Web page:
Is Pothos Toxic to Rabbits?

Bunnies are cute little pets. But if you have houseplants, you probably already know that they are likely to munch on anything they can get their sniffing near-invisible mouths on.

Rabbits are also big fans of greens, which means they will go for the plants with or without your permission. This means, as a pet parent, you need to be aware of the kind of houseplants that you absolutely should not have because some of them are poisonous.

Unfortunately, the pothos plant from the Araceae family is both a popular houseplant and a poisonous choice if you have rabbits in the house.

A Little Background

This plant has more than a few names like the Ceylon creeper, golden pothos, ivy arum, marble queen and devil’s ivy or devil’s vine. The last two names are particularly special and important in this context because apart from being popular, this plant has another distinctive feature. It is nearly impossible to kill a pothos plant even if you deprive it of sunlight.

In fact, it is an invasive species that has caused a lot of ecological disruption in the regions that it is not native to but has been allowed to grow freely. It hardly has any natural enemies and is even known to be immune to herbicides. It has even destroyed places where it was used for decorative purposes and has made it to the list of invasive species maintained by the Florida Exotic Pest Control Council in 1999.

It is preferred as a houseplant because it grows easily and well. It looks good and adds to the style of any room it is in. There is very little to be done in terms of maintenance and it is a good air purifier. But, apart from bunnies, it is also a toxic presence if you have dogs or cats.

Types of Toxins

There are a few types of plants that need protection from rabbits and sometimes, the rabbits must be protected. Here’s how they are categorized based on the kind of toxins they contain.

⦁ There is the class 1 type which is the list of universal species of toxins. These usually lead to systemic problems with a local but sufficient effect. Ideally, these plants should not even be in the house if you have a rabbit.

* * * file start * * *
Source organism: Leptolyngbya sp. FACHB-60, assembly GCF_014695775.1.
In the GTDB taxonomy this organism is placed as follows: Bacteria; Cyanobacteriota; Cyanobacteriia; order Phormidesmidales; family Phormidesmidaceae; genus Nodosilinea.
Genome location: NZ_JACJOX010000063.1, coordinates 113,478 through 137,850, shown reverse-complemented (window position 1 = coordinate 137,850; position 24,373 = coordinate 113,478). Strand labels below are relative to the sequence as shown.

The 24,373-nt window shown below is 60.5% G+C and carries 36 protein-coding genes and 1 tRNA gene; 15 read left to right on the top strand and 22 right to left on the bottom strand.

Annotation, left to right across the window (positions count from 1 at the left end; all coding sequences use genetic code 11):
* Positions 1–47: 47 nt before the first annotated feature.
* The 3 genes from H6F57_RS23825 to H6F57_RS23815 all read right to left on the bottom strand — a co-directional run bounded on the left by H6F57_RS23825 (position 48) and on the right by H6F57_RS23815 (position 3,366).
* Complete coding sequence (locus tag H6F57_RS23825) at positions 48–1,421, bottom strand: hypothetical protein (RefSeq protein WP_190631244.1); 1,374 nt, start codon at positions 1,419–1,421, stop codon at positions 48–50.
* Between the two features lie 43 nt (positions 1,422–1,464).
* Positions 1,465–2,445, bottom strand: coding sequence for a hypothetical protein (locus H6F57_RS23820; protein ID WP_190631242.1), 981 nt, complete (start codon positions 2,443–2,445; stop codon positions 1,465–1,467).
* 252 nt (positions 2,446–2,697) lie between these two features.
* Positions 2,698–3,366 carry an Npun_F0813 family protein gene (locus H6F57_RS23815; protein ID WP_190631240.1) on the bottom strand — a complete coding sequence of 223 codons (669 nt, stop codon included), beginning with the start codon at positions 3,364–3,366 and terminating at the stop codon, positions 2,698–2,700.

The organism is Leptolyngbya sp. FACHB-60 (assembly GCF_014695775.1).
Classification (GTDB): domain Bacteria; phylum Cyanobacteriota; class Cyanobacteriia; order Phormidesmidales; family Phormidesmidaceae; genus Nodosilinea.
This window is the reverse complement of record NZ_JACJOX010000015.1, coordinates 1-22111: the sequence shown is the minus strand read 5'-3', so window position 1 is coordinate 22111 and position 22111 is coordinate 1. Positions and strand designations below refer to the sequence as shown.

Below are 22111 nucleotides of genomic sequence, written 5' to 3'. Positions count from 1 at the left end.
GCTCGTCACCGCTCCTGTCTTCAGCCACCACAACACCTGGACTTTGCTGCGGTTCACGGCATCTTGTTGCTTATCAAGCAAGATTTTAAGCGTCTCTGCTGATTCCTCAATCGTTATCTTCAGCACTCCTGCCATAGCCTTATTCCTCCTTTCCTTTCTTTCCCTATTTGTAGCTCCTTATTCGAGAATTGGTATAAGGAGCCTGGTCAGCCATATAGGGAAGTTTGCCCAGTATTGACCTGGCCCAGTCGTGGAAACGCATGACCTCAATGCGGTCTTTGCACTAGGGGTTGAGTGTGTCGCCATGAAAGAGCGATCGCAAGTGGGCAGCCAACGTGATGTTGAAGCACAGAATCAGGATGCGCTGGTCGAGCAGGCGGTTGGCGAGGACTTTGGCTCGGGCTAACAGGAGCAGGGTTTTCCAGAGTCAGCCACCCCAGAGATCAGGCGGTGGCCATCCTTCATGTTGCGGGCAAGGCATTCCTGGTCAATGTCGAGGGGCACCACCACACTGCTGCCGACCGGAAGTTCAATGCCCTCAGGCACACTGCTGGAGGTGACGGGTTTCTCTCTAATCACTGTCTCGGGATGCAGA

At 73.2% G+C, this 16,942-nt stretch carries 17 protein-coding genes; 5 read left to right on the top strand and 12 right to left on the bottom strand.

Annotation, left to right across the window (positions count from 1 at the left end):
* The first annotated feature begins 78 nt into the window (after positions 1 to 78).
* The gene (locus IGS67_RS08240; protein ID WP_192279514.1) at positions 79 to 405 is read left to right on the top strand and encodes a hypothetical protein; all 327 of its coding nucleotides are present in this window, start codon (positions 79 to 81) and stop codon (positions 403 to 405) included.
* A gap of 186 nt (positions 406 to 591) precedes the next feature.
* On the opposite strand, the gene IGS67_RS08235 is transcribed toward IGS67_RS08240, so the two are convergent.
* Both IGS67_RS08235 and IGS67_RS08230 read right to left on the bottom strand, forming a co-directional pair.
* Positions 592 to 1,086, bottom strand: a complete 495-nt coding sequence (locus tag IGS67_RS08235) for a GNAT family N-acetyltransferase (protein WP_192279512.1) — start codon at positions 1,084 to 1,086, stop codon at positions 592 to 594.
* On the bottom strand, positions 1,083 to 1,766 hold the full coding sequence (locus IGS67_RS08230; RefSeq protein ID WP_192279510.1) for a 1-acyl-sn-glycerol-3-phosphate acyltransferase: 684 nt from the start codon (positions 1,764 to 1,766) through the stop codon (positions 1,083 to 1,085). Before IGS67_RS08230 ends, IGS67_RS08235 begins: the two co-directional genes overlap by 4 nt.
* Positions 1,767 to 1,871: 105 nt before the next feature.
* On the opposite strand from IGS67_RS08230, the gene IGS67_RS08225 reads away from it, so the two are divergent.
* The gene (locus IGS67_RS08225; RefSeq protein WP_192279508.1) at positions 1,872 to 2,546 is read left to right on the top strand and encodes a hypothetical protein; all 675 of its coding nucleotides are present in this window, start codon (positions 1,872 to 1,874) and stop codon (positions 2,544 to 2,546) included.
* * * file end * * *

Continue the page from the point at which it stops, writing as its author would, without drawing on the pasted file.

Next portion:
⦁ Then there is class 2 which has local toxins. These are also systemic toxins but they are not as intense. So, they cause dermal sensitivity or contain allergens. These plants are a problem because rabbits tend to chew the shrubbery.

⦁ Finally, there are class 3 plants that might be low risk but they do contain toxins. Some of these were historically considered toxic but that stand is now being reevaluated to be categorized as low or not toxic.

What It Looks Like (Or Doesn’t)

When a rabbit consumes a toxic house plant like pothos, it does not tend to vomit as other animals do. This brings up two problems. One, it is not as obvious to detect that something went wrong. Two, the poison remains in the rabbit’s body.

Unfortunately, rabbits are also capable of recycling toxic compounds in their digestive system. So, whenever they eat something they are not supposed to, the symptoms are often mild. But depending on how much of the plant has been consumed, the levels might be deemed severe. The toxicity is also determined based on the rabbit’s age and its general state of health.

Whether it is clear or not that the bunny has been poisoned, you must take it to a vet. Typically, these are the symptoms of poisoning in a rabbit.

⦁ Pain in the abdomen
⦁ Lack of appetite
⦁ Diarrhea
⦁ Lethargy
⦁ Having trouble breathing (very rare)
⦁ Seizure
⦁ Vomiting
⦁ Depression
⦁ Irregular heartbeat
⦁ Bleeding (internal or external)
⦁ Irritation in the mouth, tongue and lips

If you notice any of these symptoms, calling a vet right away is more than recommended. And in case that does not happen, do not hesitate to reach out to the ASPCA.

If you can determine the plant that the rabbit chewed on, take a sample to the vet. Carrying a little bit of the vomit for the vet to examine is also not out of order in severe cases.

You must also make sure that none of the other plants have been chewed on.

What Makes Pothos Toxic

Pothos plants contain crystals of calcium oxalate that are insoluble. In fact, this is a little toxic to humans too and can cause eczema or swelling near the mouth. Contact dermatitis or skin irritation is also likely if there is too much contact with the plant.

This is a trait in many plants that belong to the Araceae family. When the rabbit chews into it, the crystals get released into the tissue, causing irritation in their mouth and gastrointestinal tract.

The upper airway does not get swollen, but in rare cases that happens too and makes it tough for them to breathe.

In Conclusion

It is known that rabbits are temperamental creatures when it comes to their health. So, you don’t always have too much time which is why it is best to rush to the vet right away.

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